Monday, April 29, 2013

Moving day

I've written in this blog about my dad's dementia. About a year ago, mom and dad moved to a retirement community so dad could get extra care when the time came.

That time came today. He moved from independent living with my mom to a room by himself, where a nurse will bathe him, help him dress, and dispense his medication, instead of my

No one rejoiced at this event, and, in fact, dad shed tears. For now, he seems to feel abandoned, worried he won't see his family again.

But I'm happy to report that mom will still live at the facility, visit and share meals with them, but they won't share a room.

As for me, I can walk there to see him, and my sister can take a short drive to see him.

The move just happened. Next comes adjusting to the new normal.

Tuesday, April 23, 2013

Moving day approaches

Monday April 29, 2013, my dad moves to the memory care wing of the retirement village where he lives with my mom. It will be a very bittersweet day. He will not know he's moving until the actual moving day. That's how administrators wanted to handle it. As I wrote in a recent post, he hallucinates, needs help grooming, and sometimes tries to leave the building. My mom has been his caregiver for almost their entire marriage, but she physically can't do it anymore. It's like taking care of a 75-year-old toddler, so when an opportunity arose to move my dad, she took it. As one can imagine, she's experiencing a myriad of emotions about separating from her husband.

He will go to a relatively spacious room with a private bath. My mom secured a spot on the waiting list for a single bedroom unit for residents who can still live independently. She can still have meals with my dad and visit him, as can my sister and I.

All hands will be in hand for this transition. I expect to post more about this. This is another one of those things I wish I could changes.

If wishes were dollars, I'd be in the black.

Sunday, April 21, 2013

Cancer's mysteries

Above you see an entire beautiful family in happier times, on a trip to Hawaii. This photo was taken just before the man second from right, Rich Basick, faced a risky bone marrow transplant to tackle his leukemia. On the far left of the picture, his youngest son, Carter, then oldest son Hayden, the man himself, and his beautiful wife Kathleen.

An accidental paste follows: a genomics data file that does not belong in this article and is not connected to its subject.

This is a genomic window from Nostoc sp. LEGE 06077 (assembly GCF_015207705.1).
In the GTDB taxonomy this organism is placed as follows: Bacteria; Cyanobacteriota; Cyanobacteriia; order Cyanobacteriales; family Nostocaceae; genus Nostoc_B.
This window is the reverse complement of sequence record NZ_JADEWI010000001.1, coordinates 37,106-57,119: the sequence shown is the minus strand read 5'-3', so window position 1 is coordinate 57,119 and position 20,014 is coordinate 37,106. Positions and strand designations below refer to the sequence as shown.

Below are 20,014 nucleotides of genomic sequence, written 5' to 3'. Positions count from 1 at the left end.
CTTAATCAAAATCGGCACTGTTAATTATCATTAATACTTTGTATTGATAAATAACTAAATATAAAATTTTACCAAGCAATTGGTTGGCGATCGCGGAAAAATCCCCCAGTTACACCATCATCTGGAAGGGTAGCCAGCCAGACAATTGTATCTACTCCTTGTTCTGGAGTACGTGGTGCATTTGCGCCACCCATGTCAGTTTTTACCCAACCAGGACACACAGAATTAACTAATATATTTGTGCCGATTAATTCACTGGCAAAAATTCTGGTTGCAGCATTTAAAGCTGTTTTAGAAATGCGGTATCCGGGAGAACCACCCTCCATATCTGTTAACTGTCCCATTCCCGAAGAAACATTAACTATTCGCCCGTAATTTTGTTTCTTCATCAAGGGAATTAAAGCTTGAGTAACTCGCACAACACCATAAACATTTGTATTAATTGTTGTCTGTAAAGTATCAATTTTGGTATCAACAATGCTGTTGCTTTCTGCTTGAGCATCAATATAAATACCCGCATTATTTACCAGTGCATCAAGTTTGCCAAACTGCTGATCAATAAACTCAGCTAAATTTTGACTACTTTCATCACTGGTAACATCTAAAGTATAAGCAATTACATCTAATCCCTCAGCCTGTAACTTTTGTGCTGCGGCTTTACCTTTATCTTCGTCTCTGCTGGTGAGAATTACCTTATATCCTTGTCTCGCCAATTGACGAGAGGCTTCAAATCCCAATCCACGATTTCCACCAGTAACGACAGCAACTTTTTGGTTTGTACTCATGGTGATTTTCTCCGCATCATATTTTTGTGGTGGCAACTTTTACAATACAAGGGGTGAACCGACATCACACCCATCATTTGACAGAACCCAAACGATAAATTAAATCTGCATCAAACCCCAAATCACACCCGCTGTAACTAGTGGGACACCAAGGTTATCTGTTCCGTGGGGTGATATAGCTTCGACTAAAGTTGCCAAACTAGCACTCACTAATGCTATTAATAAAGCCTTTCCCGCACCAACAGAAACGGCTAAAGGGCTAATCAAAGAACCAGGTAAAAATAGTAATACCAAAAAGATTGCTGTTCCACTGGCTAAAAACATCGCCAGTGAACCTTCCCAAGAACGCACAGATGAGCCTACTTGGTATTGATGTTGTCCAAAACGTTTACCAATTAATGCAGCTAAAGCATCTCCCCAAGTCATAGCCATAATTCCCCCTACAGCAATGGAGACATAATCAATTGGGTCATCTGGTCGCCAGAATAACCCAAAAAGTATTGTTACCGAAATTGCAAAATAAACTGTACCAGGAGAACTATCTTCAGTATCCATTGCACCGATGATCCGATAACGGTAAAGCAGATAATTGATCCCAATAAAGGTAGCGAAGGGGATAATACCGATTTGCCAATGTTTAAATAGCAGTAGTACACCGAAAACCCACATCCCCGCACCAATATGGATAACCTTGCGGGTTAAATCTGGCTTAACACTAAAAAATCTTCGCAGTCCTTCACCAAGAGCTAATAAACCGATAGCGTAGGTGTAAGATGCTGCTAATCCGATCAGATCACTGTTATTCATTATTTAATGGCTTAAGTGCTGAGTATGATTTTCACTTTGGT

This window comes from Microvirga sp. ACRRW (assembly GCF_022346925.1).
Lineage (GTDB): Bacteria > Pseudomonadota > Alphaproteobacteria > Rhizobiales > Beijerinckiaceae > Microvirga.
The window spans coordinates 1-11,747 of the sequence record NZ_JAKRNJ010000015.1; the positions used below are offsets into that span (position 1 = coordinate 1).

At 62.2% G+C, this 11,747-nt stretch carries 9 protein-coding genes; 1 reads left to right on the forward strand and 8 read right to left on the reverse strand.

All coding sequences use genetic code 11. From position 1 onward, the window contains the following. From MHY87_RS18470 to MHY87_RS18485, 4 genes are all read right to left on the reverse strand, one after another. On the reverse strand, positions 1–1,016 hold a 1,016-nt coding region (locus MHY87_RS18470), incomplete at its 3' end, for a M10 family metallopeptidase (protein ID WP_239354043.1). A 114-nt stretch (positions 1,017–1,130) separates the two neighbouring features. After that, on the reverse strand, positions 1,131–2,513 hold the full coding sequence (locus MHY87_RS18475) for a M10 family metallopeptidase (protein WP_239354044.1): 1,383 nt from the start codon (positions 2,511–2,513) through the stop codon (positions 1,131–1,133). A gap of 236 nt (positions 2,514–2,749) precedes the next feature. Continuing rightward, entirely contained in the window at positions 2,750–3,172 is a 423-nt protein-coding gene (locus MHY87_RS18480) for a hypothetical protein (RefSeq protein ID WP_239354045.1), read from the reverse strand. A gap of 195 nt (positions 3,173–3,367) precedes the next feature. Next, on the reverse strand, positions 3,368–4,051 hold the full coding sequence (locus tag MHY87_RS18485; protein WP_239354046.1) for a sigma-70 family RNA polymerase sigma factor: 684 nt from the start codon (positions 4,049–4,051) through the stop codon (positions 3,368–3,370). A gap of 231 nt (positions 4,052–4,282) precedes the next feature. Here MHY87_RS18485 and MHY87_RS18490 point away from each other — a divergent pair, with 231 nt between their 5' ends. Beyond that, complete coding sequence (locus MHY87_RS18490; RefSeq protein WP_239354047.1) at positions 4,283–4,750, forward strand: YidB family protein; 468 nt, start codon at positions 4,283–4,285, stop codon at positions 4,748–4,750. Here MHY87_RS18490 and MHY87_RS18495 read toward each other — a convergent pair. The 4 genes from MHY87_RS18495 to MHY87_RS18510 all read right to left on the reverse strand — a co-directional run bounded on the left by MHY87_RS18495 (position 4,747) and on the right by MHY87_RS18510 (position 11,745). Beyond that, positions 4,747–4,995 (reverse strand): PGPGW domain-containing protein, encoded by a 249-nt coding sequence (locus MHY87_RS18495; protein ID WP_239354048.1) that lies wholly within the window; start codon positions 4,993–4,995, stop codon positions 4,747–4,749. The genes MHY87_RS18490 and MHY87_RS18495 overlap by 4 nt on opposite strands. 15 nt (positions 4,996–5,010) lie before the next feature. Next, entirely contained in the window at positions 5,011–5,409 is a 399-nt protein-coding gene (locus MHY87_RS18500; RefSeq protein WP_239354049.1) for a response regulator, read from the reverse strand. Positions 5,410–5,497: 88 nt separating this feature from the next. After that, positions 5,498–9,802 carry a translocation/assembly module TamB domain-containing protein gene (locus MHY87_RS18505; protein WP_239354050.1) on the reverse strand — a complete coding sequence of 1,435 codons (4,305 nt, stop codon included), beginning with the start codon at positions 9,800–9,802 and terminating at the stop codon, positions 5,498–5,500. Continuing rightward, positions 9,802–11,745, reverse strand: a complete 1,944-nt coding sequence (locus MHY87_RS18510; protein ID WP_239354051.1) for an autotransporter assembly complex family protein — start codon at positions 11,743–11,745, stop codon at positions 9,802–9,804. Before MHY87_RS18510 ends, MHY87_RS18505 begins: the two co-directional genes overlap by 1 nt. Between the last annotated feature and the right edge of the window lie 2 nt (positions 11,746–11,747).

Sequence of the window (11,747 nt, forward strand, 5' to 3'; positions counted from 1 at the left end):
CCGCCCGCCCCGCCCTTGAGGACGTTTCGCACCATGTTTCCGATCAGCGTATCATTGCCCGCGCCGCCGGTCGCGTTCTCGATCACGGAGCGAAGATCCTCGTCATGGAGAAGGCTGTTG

I went to school with Rich and Kathleen. I consider them friends. They need friends now more than ever, because Rich has had very major complications post-transplant. In fact, he fights for his life as I write this at Oregon Health and Sciences University (OHSU), on a ventilator that he needs, but doesn't want.

What I remember of Rich from school? He had a swagger to his demeanor. Now, he lays in a hospital bed, hooked up to tubes and wires, and as a visitor, you aren't sure if he knows who you are, except for an occasional squeeze of a hand, or a desperate attempt to talk, a heartbreaking transformation.

He needs that swagger and a good old fashioned miracle.

His case again makes me wonder why I’m so lucky.  I have brain cancer and I’m still here. Why? I thought the brain was where most cancers go to die. He’s only 46, and has a beautiful and growing family.

God please show yourself and save him.

Friday, April 5, 2013

Which Karen Godbey are you?

We have now taken the first step toward moving my dad with dementia to a memory care unit at the retirement home where my parents live.

Dad has been declining rapidly since moving. He thinks there are four of my mom. He will ask her,"Which Karen Godbey are you?" He thinks he's the coach of a soccer team, and that someone is trying to put him in prison. Mom also said the other day, he was literally talking to the walls. On top of this, he can't bathe and Grimm himself.

Up until now, mom has been helping dad do those things, but sometimes dad is uncooperative, which frustrates my mom, and causes her blood pressure to rise.

It is sad that the time has come, but it appears like it has, much sooner than anyone thought.